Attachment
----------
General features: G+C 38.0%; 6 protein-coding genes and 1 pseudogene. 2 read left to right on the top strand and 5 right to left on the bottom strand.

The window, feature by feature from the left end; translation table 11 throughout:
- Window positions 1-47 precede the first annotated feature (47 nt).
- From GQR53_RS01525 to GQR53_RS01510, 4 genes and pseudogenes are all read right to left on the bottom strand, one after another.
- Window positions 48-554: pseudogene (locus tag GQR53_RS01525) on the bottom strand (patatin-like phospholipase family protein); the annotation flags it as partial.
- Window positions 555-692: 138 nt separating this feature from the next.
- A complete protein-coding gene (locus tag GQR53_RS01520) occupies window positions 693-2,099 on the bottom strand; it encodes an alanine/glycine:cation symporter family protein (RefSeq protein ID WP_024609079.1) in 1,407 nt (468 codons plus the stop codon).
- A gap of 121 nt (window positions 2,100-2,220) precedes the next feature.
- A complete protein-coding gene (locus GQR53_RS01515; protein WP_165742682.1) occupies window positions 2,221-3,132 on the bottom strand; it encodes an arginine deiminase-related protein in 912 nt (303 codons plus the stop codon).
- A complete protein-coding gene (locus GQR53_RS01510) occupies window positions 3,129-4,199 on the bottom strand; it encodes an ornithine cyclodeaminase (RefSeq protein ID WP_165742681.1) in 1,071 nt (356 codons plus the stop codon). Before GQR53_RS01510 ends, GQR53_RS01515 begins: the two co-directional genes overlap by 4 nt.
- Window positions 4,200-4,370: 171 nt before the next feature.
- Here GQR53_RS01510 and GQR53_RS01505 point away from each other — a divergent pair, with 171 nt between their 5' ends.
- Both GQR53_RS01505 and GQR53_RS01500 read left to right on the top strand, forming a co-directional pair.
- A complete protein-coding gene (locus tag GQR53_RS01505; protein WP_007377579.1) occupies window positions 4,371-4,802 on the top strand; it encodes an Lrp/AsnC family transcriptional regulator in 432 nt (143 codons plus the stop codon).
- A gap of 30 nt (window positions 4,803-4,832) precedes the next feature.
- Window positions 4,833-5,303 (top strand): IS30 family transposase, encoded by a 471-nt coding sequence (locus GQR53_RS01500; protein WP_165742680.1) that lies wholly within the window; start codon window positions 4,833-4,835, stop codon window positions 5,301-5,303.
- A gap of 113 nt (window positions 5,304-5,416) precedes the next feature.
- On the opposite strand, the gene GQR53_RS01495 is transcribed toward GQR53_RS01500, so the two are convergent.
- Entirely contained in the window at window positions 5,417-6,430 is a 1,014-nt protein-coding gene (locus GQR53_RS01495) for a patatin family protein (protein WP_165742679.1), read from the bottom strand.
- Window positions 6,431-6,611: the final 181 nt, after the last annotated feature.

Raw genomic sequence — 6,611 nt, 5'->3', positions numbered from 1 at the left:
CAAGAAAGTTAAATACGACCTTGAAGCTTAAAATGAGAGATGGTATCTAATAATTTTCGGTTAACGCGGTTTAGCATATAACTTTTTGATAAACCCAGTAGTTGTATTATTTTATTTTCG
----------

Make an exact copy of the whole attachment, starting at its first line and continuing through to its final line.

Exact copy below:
General features: G+C 38.0%; 6 protein-coding genes and 1 pseudogene. 2 read left to right on the top strand and 5 right to left on the bottom strand.

The window, feature by feature from the left end; translation table 11 throughout:
- Window positions 1-47 precede the first annotated feature (47 nt).
- From GQR53_RS01525 to GQR53_RS01510, 4 genes and pseudogenes are all read right to left on the bottom strand, one after another.
- Window positions 48-554: pseudogene (locus tag GQR53_RS01525) on the bottom strand (patatin-like phospholipase family protein); the annotation flags it as partial.
- Window positions 555-692: 138 nt separating this feature from the next.
- A complete protein-coding gene (locus tag GQR53_RS01520) occupies window positions 693-2,099 on the bottom strand; it encodes an alanine/glycine:cation symporter family protein (RefSeq protein ID WP_024609079.1) in 1,407 nt (468 codons plus the stop codon).
- A gap of 121 nt (window positions 2,100-2,220) precedes the next feature.
- A complete protein-coding gene (locus GQR53_RS01515; protein WP_165742682.1) occupies window positions 2,221-3,132 on the bottom strand; it encodes an arginine deiminase-related protein in 912 nt (303 codons plus the stop codon).
- A complete protein-coding gene (locus GQR53_RS01510) occupies window positions 3,129-4,199 on the bottom strand; it encodes an ornithine cyclodeaminase (RefSeq protein ID WP_165742681.1) in 1,071 nt (356 codons plus the stop codon). Before GQR53_RS01510 ends, GQR53_RS01515 begins: the two co-directional genes overlap by 4 nt.
- Window positions 4,200-4,370: 171 nt before the next feature.
- Here GQR53_RS01510 and GQR53_RS01505 point away from each other — a divergent pair, with 171 nt between their 5' ends.
- Both GQR53_RS01505 and GQR53_RS01500 read left to right on the top strand, forming a co-directional pair.
- A complete protein-coding gene (locus tag GQR53_RS01505; protein WP_007377579.1) occupies window positions 4,371-4,802 on the top strand; it encodes an Lrp/AsnC family transcriptional regulator in 432 nt (143 codons plus the stop codon).
- A gap of 30 nt (window positions 4,803-4,832) precedes the next feature.
- Window positions 4,833-5,303 (top strand): IS30 family transposase, encoded by a 471-nt coding sequence (locus GQR53_RS01500; protein WP_165742680.1) that lies wholly within the window; start codon window positions 4,833-4,835, stop codon window positions 5,301-5,303.
- A gap of 113 nt (window positions 5,304-5,416) precedes the next feature.
- On the opposite strand, the gene GQR53_RS01495 is transcribed toward GQR53_RS01500, so the two are convergent.
- Entirely contained in the window at window positions 5,417-6,430 is a 1,014-nt protein-coding gene (locus GQR53_RS01495) for a patatin family protein (protein WP_165742679.1), read from the bottom strand.
- Window positions 6,431-6,611: the final 181 nt, after the last annotated feature.

Raw genomic sequence — 6,611 nt, 5'->3', positions numbered from 1 at the left:
CAAGAAAGTTAAATACGACCTTGAAGCTTAAAATGAGAGATGGTATCTAATAATTTTCGGTTAACGCGGTTTAGCATATAACTTTTTGATAAACCCAGTAGTTGTATTATTTTATTTTCG